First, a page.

the years, Kenny Bee has amassed an impressive number
of credits to his acting résumé. While
his film career began in the mid-seventies and has
continued to the present day, some would be surprised
to know that Bee actually got his big break not
as an actor, but as a charter member of Hong Kong's
premier seventies rock band: The Wynners. With their
upbeat style and charming good looks, The Wynners
enjoyed a massive fan following. Taking a page from
American singers-turned-actors, Bee and fellow bandmates
Alan Tam and Anthony Chan used their popularity
as musicians to break into the film business.
is filled with many diverse types of acting roles.
In the 1980s, he seemed to specialize in romantic
comedies, acquitting himself nicely in such films
as the recent Shaw Brothers re-release Let's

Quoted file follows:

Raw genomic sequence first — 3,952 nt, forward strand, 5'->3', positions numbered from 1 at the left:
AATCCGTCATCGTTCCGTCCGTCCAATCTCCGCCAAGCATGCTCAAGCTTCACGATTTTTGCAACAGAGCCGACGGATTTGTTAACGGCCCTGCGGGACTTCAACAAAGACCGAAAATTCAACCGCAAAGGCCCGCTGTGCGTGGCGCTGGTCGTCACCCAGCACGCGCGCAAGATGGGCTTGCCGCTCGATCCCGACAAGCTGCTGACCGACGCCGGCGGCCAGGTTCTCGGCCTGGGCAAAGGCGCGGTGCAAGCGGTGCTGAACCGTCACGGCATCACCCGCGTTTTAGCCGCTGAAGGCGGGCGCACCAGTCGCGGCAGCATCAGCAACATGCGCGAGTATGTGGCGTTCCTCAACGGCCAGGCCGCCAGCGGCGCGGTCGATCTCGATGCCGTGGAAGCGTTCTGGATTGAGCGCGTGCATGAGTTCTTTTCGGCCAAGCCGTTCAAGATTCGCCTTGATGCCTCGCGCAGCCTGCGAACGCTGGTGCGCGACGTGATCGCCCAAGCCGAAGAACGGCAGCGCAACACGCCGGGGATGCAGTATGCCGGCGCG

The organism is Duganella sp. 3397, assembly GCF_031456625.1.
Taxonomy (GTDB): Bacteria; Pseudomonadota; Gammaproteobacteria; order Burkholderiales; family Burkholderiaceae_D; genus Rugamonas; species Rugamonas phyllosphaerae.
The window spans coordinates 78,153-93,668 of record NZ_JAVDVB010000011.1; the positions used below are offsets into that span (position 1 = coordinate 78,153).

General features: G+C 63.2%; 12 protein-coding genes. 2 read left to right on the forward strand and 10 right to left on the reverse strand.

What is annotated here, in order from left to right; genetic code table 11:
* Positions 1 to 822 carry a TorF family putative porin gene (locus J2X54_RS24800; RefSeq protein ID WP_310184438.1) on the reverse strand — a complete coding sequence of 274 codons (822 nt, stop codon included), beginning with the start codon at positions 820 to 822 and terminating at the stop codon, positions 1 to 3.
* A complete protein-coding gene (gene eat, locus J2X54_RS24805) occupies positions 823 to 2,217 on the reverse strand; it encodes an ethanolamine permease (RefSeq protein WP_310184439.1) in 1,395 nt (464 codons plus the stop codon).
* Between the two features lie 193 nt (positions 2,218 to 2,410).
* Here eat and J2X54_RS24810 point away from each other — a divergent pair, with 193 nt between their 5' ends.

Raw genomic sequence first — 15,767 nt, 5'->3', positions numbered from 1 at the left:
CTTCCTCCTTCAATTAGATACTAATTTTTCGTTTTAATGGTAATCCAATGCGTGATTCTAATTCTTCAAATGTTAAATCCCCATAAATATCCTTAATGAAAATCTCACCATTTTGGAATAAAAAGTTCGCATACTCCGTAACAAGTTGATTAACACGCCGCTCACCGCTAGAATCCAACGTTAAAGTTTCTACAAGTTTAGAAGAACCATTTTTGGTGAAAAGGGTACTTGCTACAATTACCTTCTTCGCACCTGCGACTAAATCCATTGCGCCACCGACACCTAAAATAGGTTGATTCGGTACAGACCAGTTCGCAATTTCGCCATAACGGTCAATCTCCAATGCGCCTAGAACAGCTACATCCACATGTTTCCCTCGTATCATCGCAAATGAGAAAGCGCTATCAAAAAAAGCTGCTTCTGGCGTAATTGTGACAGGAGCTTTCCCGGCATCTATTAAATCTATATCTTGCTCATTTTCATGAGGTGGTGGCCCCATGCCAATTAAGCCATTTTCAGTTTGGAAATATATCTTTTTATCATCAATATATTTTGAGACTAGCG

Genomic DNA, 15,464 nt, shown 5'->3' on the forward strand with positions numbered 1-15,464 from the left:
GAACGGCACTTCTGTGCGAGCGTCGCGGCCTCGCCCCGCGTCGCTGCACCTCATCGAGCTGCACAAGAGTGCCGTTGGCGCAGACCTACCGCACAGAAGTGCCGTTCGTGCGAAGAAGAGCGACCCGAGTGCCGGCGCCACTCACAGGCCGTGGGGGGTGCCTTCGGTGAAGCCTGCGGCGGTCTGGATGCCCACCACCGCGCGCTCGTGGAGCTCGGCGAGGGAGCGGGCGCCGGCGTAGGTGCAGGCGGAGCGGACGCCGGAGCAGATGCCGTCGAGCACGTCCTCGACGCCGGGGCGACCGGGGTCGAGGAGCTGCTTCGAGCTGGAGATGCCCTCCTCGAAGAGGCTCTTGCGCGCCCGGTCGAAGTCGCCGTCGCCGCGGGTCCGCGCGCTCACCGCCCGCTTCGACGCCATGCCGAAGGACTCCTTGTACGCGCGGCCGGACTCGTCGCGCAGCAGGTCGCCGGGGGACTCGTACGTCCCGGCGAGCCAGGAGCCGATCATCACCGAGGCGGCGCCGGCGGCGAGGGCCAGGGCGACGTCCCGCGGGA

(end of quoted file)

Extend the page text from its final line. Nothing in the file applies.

Make Laugh (1983) and Shanghai Blues (1984), which was directed by noted auteur Tsui
Hark. In the 1990s, Bee starred in several comedies,
most notably teaming up with box office king Stephen
Chow for Fist of Fury 1991 and its humorous
sequel. Not limiting himself to comedic roles, Bee
also worked on a pair of swordplay epics during
that period, Corey Yuen Kwai's Savior of the
Soul (1991) and Sammo Hung Kam-Bo's Moon
Warriors (1992), both of which co-starred Andy
Lau and Anita Mui. One of Kenny Bee's best roles
of the nineties balanced the comedic with the dramatic,
as he portrayed a down-on-his-luck chef in yet another
Tsui Hark-directed film, The Chinese Feast (1995), which also featured late Leslie Cheung.
Sadly, Bee recently
filed for personal bankruptcy. Since the late nineties,
the actor has worked tirelessly to pay off his debt,
but the estimated HK$250 million debt proved too
large a number for the actor to handle himself.
Nevertheless, the former Wynner appeared in no less
than six films in 2002, one of which was the sixteenth
installment of the Troublesome Night series.